The Risks of Rushing into Iran
By Ramsey Jurdi
The risks of rushing into investing in Iran, for Americans and non-Americans alike, are significant and underreported.
You would be hard-pressed to read any major publication today without encountering at least one story about the rush to Iran, the incomparable opportunities, or the welcoming arms of the Iranian government. The nuclear agreement with Iran does in fact provide significant opportunities for banks and financiers, if the risks can be managed or priced.
Beyond the stories of red carpets, minister-led business delegations, and bustling hotels in Tehran, Western business executives are having serious conversations about whether the potential reward of being first to market outweighs the risks of charging into a country that is, for example, ranked 137 for corruption and ranked 130 for ease of doing business. Iran’s history of expropriations and reneging on nuclear deals must similarly be factored into decision making.
In this article, we step back from the hype of endless opportunities to take a stark look at the key factors that executives are, or should be, discussing.
The Legal Obstacles
The Iranian economy will remain largely closed to US businesses and US nationals for the medium term, as Chadbourne reported in a client alert in July. The EU sanctions relief is fairly comprehensive, with exceptions, but the US sanctions relief provides openings currently for only export of civilian aircraft, civilian aircraft parts and related services, import of Iranian foodstuffs and carpets, and transactions by non-US companies owned or controlled by US companies or persons. Further, the sectors of the Iranian economy that are under control of the Iranian Revolutionary Guard Corps, or IRGC, will remain off limits for US and EU companies alike regardless of whether the specific business activity is permitted under the expected sanctions relief.
For US companies, the loosening of sanctions for US-owned or controlled companies that are established outside of the US provides the most significant, yet little understood, opportunity. Guidance on the sanctions relief, which is expected to be issued in October ahead of its implementation in the first half of 2016, should provide much needed clarity on the extent of the relief for foreign subsidiaries of US companies. The agreement with Iran appears to contemplate the issuance of a general license for US-owned or controlled companies established abroad, but without a broader loosening of the restrictions on US nationals, this relief will be of limited value in practice. The US’s prohibition on “facilitation” by US nationals of non-US transactions with Iran prohibits US nationals from taking affirmative action to allow their foreign affiliates to transact business with Iran. US nationals employed by the foreign affiliate, or by non-US companies, will similarly be prohibited from participating individually in any transaction with Iran.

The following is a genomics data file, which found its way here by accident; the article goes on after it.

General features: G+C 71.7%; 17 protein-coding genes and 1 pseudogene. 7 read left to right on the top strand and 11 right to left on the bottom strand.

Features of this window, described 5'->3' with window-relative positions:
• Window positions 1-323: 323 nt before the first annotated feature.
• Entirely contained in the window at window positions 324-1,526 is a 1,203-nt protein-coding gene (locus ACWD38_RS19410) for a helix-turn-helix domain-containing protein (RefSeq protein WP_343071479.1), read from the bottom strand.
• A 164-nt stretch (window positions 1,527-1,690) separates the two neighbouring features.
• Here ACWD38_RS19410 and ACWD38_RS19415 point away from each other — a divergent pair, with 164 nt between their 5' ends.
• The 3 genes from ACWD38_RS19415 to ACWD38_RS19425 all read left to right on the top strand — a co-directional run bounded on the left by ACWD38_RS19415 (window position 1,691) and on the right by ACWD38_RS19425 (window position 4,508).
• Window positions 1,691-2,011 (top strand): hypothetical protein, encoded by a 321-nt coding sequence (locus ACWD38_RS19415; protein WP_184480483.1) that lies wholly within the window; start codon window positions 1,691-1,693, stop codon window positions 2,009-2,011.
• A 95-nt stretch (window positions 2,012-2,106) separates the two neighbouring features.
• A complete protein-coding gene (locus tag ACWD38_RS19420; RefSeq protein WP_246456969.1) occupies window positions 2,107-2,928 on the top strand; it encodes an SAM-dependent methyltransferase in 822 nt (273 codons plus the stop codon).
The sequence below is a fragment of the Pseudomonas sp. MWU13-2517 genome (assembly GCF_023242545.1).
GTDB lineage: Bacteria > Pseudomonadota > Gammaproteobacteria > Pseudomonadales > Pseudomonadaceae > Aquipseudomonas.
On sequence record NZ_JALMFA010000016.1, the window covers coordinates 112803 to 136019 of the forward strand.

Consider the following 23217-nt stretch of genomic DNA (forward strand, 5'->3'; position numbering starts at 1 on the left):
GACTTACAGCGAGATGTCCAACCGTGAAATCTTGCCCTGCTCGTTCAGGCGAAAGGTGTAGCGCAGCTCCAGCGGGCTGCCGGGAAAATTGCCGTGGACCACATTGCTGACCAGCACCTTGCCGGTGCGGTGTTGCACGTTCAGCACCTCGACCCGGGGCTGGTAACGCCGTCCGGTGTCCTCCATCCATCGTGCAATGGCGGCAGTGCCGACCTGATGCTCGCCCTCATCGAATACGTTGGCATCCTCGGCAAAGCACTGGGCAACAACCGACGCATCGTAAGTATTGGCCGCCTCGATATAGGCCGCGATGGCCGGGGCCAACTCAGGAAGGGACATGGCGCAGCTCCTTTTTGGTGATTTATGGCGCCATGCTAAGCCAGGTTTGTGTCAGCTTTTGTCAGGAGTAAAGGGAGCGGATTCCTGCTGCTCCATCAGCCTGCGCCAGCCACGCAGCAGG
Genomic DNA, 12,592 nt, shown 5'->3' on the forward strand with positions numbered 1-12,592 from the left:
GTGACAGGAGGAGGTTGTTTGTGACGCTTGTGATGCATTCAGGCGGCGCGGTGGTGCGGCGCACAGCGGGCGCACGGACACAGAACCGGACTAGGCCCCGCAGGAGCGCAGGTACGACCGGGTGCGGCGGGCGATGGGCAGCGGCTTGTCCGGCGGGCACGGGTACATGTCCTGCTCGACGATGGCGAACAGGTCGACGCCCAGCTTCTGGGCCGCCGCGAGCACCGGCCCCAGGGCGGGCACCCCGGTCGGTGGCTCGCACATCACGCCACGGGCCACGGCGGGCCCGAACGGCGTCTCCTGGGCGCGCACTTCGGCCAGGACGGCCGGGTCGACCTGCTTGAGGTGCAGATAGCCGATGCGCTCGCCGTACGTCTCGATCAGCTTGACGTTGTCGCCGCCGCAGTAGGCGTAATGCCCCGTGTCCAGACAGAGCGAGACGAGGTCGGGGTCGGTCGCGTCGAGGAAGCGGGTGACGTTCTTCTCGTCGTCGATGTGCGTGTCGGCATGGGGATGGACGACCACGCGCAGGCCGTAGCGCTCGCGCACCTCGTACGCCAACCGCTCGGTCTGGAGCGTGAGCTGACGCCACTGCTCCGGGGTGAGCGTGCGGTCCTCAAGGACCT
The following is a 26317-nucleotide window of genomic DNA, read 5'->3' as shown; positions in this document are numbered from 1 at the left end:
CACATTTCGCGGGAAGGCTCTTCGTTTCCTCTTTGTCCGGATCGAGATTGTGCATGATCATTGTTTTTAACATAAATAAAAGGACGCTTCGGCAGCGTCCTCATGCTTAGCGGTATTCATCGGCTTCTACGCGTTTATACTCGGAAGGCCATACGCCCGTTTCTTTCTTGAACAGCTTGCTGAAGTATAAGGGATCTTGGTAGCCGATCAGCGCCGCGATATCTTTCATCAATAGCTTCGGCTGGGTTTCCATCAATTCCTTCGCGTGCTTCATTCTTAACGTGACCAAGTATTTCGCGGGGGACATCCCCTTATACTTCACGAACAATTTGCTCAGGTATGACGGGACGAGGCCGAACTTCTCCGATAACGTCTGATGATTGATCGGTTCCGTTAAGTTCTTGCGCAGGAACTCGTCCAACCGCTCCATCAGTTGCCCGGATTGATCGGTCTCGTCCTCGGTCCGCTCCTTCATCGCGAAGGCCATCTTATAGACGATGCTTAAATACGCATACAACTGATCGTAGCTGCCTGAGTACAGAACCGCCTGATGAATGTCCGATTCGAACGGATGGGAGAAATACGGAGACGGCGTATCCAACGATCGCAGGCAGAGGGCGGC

Another critical obstacle, for both Americans and Europeans, will be the prohibition on conducting transactions with entities and persons subject to an asset freeze, commonly referred to as blacklisted persons. The IRGC controls large portions of the Iranian economy and will remain blacklisted by both the US and EU for approximately eight years under the deal with Iran. Transactions with the IRGC or its blacklisted officials, directly or indirectly, could subject companies to criminal or civil penalties by the US or EU.
To mitigate these risks, companies operating in any sector in Iran will need to screen business partners and beneficial owners diligently and comprehensively for blacklisted persons, as well as screen for government officials in connection with anti-corruption laws. Documented compliance programs will be necessary not only to ensure the integrity of this process, but also to ensure that agents, business partners and vendors are similarly abiding by these restrictions when applicable. Notwithstanding the due diligence, companies will inevitably encounter transactions in which participation by a blacklisted entity will be unavoidable, and thus the transaction will be prohibited without authorization.
If companies can come to terms with these obstacles and the other risks identified here, then the remaining EU sanctions should not pose significant legal obstacles for the non-US finance industry. An explicit and repeated provision in the agreement with Iran is that the Europeans will provide finance and export credit assistance to Iran. Additionally, frozen funds estimated to equal between $30 and $100 billion will be released to Iran as part of the agreement. The agreement removes the asset freezes from Iranian banks, permits the transfer of US dollars to Iran (by non-US persons), and allows the unimpeded transfer of funds between non-US banks and Iranian banks. One significant financial restriction will remain in place for the first eight years of the agreement: the EU prohibition on the provision of financial messaging services to Iran.